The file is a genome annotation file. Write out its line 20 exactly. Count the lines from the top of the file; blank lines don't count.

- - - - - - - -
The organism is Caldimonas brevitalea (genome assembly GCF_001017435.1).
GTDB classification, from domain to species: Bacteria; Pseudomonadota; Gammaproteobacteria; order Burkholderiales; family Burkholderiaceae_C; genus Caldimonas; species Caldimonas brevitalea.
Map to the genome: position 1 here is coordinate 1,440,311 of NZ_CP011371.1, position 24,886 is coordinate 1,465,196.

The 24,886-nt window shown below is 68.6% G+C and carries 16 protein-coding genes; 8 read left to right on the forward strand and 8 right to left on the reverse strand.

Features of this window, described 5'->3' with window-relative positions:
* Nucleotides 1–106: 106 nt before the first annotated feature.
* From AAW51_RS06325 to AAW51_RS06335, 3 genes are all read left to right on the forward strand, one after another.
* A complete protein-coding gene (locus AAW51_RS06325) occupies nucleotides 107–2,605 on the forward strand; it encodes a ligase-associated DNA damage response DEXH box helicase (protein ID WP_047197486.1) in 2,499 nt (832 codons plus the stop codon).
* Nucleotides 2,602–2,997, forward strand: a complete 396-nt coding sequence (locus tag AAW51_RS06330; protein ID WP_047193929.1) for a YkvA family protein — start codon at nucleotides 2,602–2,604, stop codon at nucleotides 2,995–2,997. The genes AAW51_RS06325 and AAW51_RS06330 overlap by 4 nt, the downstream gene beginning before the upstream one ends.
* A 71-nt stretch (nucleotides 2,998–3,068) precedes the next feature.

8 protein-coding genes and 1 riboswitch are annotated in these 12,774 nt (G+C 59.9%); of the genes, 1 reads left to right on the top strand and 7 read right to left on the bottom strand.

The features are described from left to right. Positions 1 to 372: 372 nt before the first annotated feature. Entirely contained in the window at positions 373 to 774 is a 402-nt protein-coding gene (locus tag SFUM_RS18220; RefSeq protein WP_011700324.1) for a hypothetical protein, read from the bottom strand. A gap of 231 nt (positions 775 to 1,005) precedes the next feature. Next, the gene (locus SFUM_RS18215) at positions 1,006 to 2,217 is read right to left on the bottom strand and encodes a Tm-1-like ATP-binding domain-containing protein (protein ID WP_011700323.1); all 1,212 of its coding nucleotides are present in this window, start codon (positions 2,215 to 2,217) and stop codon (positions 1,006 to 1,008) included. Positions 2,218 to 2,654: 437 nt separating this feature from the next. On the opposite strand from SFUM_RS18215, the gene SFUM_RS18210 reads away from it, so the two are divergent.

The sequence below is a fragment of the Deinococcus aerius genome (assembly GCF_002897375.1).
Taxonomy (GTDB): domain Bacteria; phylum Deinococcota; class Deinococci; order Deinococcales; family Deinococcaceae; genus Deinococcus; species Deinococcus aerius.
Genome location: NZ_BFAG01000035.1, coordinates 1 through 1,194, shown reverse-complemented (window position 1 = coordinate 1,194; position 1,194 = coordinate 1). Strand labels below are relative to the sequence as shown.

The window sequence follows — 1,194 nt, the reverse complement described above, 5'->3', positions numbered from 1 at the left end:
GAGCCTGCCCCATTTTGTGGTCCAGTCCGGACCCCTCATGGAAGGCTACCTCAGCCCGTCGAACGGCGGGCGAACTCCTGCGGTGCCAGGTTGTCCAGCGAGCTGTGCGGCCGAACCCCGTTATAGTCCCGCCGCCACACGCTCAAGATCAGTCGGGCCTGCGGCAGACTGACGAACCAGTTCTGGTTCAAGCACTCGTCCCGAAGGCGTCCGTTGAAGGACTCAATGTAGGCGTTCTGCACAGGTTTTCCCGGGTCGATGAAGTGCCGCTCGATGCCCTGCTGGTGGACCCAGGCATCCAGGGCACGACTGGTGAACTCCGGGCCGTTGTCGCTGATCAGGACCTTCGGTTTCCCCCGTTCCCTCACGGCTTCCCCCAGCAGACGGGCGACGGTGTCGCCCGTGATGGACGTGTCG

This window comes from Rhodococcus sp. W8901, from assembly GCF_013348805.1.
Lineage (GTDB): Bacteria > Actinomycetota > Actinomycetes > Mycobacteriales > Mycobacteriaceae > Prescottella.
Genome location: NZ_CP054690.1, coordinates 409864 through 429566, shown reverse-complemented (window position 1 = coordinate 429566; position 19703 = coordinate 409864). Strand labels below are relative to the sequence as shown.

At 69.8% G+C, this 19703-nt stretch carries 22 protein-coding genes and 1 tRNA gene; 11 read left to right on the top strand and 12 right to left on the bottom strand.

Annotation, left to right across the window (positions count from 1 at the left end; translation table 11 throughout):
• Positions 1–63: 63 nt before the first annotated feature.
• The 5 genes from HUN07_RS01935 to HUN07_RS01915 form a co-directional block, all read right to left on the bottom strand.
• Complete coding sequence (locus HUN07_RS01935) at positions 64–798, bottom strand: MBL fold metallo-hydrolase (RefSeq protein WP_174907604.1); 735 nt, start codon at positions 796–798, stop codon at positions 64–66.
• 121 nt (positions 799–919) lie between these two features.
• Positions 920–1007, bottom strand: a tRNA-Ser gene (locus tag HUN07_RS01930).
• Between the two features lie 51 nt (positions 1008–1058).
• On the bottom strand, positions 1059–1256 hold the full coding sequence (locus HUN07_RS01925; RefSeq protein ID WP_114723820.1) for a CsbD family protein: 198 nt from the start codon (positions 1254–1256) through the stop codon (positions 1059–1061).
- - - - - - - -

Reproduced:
Genome location: NZ_CP054690.1, coordinates 409864 through 429566, shown reverse-complemented (window position 1 = coordinate 429566; position 19703 = coordinate 409864). Strand labels below are relative to the sequence as shown.